Section Three- Tanning Dangers

UV radiation, particularly UVA radiation, is known to affect white blood cell function in the immune system. It can also trigger certain viruses (such as cold sores) to appear, multiply or increase in size. UVA radiation, because of its deeper penetration, can also damage connective tissue within the epidermis, resulting in premature aging of the skin (wrinkles).

Skin cancer is another tanning danger. As of June, 2009, the World Health Organization classified indoor UV-emitting tanning devices as human carcinogens (cancer-causing). For individuals who begin using indoor tanning devices at a young age and continue using them up through the age of 30, the risk of contracting skin cancer is increased by 75%.  Light-skinned individuals are more susceptible than dark-skinned individuals.

Skin cancer is the most common of all cancers. One out of every five people in the U.S. will develop skin cancer during his or her lifetime. There are three basic types of skin cancer:

1. Basal Cell Carcinoma – Cancer cells enlarge slowly and steadily and can invade neighboring tissue, like the eye, but they usually do not spread to distant parts of the body.
2. Squamous Cell Carcinoma – Cancer cells enlarge slowly and steadily and can invade neighboring tissue. They can also spread to distant parts of the body (metastasize) if not treated early.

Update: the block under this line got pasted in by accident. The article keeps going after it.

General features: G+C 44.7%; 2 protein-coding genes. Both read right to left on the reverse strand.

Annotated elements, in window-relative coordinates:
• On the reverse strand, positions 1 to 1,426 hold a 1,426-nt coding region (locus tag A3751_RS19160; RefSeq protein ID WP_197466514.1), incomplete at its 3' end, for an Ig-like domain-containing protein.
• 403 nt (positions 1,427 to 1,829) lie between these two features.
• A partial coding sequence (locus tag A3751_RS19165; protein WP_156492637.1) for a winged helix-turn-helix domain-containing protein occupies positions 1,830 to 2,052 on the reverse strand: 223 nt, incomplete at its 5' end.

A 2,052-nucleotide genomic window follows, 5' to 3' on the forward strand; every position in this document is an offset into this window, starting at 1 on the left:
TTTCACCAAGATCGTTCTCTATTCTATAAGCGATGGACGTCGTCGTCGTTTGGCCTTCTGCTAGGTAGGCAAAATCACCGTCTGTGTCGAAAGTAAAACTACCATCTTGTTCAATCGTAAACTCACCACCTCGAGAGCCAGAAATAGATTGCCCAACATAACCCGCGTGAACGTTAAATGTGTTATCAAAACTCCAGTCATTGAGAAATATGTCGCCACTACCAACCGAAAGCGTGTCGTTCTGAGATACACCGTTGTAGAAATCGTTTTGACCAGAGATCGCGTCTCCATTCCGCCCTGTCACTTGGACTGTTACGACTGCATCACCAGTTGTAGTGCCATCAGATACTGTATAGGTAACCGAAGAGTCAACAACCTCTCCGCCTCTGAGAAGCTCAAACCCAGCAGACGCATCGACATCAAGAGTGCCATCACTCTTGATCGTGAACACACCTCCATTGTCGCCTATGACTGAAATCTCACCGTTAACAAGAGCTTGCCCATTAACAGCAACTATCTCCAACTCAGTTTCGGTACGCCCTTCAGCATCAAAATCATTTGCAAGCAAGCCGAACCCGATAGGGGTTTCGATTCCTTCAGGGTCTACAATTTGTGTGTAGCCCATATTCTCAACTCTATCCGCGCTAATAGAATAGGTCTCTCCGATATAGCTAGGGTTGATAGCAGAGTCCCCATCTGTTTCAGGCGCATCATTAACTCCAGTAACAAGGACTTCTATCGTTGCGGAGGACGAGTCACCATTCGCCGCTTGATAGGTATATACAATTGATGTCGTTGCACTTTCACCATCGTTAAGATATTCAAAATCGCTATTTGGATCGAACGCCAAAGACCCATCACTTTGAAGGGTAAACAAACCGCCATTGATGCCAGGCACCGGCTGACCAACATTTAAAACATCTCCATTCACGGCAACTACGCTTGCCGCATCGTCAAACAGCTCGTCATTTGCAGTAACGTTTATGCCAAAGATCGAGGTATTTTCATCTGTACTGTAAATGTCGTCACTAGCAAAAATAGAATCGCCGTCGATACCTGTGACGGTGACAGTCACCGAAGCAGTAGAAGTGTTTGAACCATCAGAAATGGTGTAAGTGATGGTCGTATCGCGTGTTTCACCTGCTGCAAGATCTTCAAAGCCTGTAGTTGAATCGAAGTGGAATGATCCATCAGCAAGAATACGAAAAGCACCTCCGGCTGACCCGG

3. Malignant Melanoma (“Black Mole” Cancer) – The most dangerous form of skin cancer, yet often the least benign in appearance.  Once it grows to a certain thickness it metastasizes. After spreading to the internal organs, little can be done to stop its progress.

UV exposure to the eye can also be dangerous. Studies show that over-exposure can damage the cornea (external coating of the eye) and the retina (image-receiving membrane for the eye’s lens). Repeated exposure over many years can change the structure of the eye lens so that it begins to cloud. Damage is permanent, resulting in blind spots and cataracts.

Additionally, certain eye colors are more susceptible to UV light. The color of your eyes represents the pigments meant to let in the most light while protecting your eyes as much as possible from UV radiation. Green is the most susceptible, followed by blue, brown and black.